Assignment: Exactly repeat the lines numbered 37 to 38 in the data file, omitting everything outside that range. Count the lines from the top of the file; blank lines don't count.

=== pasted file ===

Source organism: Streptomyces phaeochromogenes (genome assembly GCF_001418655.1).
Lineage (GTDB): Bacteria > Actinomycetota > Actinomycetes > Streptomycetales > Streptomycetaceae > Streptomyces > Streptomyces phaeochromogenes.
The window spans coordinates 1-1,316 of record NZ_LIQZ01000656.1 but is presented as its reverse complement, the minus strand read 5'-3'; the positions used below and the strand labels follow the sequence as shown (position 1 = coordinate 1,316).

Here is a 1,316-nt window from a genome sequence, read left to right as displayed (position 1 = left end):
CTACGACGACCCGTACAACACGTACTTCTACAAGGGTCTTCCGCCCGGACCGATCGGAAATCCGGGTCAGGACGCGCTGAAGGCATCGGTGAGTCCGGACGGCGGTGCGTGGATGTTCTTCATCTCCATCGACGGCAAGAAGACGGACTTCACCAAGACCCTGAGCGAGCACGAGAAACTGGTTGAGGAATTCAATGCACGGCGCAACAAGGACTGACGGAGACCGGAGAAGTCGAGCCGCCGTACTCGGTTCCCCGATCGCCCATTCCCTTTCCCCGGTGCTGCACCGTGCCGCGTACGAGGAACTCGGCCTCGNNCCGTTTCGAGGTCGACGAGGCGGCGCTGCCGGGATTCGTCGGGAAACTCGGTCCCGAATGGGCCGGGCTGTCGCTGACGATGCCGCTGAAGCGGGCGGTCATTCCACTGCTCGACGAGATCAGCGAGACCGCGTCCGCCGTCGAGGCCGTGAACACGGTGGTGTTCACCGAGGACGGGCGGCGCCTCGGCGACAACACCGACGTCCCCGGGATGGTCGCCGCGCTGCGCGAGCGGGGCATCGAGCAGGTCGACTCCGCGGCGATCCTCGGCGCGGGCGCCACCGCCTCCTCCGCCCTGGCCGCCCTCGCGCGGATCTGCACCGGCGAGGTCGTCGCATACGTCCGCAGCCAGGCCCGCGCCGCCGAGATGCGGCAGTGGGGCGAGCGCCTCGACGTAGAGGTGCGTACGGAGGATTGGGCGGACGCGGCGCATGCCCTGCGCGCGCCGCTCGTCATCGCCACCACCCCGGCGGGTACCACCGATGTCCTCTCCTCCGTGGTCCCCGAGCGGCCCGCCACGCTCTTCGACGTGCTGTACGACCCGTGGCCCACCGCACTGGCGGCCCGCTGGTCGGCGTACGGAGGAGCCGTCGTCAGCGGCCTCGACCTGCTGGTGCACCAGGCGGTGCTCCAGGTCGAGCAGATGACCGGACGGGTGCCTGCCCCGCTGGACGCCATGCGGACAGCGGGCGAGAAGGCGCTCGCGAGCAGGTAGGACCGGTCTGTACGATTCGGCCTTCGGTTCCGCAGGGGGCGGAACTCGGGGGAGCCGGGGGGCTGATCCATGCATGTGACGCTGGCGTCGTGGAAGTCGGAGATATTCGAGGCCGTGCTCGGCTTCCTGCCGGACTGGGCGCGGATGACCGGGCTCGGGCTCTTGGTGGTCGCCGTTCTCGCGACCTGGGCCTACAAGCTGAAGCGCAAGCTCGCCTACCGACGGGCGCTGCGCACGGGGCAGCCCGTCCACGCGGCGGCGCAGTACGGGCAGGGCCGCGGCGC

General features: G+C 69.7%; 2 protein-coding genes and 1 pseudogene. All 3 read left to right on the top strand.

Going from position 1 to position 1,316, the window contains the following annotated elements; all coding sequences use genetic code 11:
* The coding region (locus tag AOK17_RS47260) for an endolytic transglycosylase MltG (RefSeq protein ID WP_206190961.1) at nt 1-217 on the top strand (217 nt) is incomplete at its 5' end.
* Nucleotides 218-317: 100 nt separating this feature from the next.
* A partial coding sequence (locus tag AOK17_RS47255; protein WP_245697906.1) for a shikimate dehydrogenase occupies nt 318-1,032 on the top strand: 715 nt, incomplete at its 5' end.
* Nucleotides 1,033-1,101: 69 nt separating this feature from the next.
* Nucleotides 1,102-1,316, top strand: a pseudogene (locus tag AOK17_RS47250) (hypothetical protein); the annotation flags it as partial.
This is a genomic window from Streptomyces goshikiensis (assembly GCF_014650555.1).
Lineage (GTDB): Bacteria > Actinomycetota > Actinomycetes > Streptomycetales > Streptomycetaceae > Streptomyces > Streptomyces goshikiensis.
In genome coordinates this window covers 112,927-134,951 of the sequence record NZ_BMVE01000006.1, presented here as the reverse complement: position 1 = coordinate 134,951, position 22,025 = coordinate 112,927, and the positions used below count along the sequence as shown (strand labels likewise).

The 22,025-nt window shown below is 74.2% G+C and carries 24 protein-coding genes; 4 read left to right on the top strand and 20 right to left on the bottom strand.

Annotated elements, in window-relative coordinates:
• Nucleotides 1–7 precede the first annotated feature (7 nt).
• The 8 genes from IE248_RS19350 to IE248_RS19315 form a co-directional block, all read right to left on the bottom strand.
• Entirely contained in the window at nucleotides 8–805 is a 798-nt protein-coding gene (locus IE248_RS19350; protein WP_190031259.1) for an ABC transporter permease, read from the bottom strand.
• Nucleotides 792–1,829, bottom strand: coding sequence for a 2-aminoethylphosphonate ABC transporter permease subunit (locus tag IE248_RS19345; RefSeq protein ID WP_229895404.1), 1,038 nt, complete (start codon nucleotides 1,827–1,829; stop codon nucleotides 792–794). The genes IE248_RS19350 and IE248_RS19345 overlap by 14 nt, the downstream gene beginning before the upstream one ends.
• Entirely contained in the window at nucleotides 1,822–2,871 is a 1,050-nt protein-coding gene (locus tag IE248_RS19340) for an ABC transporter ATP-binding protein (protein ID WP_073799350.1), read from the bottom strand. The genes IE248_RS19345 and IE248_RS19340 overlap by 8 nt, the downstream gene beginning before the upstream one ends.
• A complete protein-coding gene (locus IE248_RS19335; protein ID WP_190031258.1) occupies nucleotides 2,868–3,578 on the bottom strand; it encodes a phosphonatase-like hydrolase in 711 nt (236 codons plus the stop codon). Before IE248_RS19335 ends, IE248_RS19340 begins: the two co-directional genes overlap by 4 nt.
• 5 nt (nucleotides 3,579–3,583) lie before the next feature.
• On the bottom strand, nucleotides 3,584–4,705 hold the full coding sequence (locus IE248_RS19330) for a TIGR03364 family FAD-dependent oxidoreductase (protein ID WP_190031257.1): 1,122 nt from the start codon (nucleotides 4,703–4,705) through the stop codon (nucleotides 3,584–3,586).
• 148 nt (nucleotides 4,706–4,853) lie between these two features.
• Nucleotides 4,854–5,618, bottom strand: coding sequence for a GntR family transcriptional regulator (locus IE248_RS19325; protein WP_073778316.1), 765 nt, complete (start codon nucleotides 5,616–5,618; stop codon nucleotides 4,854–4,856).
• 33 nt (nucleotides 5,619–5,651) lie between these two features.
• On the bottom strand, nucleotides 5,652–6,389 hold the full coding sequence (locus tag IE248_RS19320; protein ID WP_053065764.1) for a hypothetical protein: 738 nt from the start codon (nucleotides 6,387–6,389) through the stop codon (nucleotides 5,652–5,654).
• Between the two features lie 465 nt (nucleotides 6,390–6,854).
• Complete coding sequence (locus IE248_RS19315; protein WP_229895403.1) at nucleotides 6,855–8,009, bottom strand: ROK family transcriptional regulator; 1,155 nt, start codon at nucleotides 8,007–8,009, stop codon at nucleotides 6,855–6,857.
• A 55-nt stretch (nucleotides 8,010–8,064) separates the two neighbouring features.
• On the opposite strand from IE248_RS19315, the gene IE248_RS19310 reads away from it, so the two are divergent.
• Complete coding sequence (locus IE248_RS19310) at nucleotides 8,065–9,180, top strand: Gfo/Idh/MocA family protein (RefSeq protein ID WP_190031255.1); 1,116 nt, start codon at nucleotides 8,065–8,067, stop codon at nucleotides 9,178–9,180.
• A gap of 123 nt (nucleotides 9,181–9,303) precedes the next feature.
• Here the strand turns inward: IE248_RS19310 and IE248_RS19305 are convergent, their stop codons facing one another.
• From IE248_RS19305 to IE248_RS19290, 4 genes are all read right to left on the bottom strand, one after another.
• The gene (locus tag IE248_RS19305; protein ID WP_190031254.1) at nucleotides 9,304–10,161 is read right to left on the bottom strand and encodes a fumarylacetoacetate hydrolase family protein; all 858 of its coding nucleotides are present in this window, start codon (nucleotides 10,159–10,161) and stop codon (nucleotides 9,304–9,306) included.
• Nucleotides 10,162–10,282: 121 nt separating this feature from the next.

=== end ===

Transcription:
• From IE248_RS19305 to IE248_RS19290, 4 genes are all read right to left on the bottom strand, one after another.
• The gene (locus tag IE248_RS19305; protein ID WP_190031254.1) at nucleotides 9,304–10,161 is read right to left on the bottom strand and encodes a fumarylacetoacetate hydrolase family protein; all 858 of its coding nucleotides are present in this window, start codon (nucleotides 10,159–10,161) and stop codon (nucleotides 9,304–9,306) included.